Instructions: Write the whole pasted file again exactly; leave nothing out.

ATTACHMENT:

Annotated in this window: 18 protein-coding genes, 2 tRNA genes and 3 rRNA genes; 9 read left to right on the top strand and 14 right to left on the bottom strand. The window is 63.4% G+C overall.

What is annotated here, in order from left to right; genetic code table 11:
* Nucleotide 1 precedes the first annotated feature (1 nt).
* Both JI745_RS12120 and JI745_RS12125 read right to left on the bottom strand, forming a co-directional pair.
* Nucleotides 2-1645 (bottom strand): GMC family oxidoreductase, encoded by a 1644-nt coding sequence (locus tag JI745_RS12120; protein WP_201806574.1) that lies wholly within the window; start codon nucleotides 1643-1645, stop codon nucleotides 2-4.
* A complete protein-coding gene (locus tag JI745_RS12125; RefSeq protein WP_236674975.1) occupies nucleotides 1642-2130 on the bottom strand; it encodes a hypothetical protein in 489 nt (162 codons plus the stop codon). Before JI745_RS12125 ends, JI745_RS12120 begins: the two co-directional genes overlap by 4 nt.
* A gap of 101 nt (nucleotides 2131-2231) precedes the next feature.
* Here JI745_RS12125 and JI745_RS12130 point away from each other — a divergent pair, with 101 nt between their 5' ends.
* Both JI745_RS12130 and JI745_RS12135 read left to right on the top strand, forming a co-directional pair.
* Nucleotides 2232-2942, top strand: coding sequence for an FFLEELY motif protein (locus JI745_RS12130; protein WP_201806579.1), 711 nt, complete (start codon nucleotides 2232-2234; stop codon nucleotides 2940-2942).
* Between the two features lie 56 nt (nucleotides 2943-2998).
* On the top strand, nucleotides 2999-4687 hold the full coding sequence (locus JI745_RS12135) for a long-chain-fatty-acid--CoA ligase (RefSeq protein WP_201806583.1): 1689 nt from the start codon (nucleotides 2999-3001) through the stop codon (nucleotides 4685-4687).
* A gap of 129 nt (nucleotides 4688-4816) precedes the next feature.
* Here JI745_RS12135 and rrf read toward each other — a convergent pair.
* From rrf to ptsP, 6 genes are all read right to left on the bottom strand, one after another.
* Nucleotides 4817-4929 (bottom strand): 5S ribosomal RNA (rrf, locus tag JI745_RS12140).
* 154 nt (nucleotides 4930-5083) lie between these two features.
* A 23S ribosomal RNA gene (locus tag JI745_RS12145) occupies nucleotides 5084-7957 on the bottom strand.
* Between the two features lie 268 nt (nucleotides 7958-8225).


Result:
Annotated in this window: 18 protein-coding genes, 2 tRNA genes and 3 rRNA genes; 9 read left to right on the top strand and 14 right to left on the bottom strand. The window is 63.4% G+C overall.

What is annotated here, in order from left to right; genetic code table 11:
* Nucleotide 1 precedes the first annotated feature (1 nt).
* Both JI745_RS12120 and JI745_RS12125 read right to left on the bottom strand, forming a co-directional pair.
* Nucleotides 2-1645 (bottom strand): GMC family oxidoreductase, encoded by a 1644-nt coding sequence (locus tag JI745_RS12120; protein WP_201806574.1) that lies wholly within the window; start codon nucleotides 1643-1645, stop codon nucleotides 2-4.
* A complete protein-coding gene (locus tag JI745_RS12125; RefSeq protein WP_236674975.1) occupies nucleotides 1642-2130 on the bottom strand; it encodes a hypothetical protein in 489 nt (162 codons plus the stop codon). Before JI745_RS12125 ends, JI745_RS12120 begins: the two co-directional genes overlap by 4 nt.
* A gap of 101 nt (nucleotides 2131-2231) precedes the next feature.
* Here JI745_RS12125 and JI745_RS12130 point away from each other — a divergent pair, with 101 nt between their 5' ends.
* Both JI745_RS12130 and JI745_RS12135 read left to right on the top strand, forming a co-directional pair.
* Nucleotides 2232-2942, top strand: coding sequence for an FFLEELY motif protein (locus JI745_RS12130; protein WP_201806579.1), 711 nt, complete (start codon nucleotides 2232-2234; stop codon nucleotides 2940-2942).
* Between the two features lie 56 nt (nucleotides 2943-2998).
* On the top strand, nucleotides 2999-4687 hold the full coding sequence (locus JI745_RS12135) for a long-chain-fatty-acid--CoA ligase (RefSeq protein WP_201806583.1): 1689 nt from the start codon (nucleotides 2999-3001) through the stop codon (nucleotides 4685-4687).
* A gap of 129 nt (nucleotides 4688-4816) precedes the next feature.
* Here JI745_RS12135 and rrf read toward each other — a convergent pair.
* From rrf to ptsP, 6 genes are all read right to left on the bottom strand, one after another.
* Nucleotides 4817-4929 (bottom strand): 5S ribosomal RNA (rrf, locus tag JI745_RS12140).
* 154 nt (nucleotides 4930-5083) lie between these two features.
* A 23S ribosomal RNA gene (locus tag JI745_RS12145) occupies nucleotides 5084-7957 on the bottom strand.
* Between the two features lie 268 nt (nucleotides 7958-8225).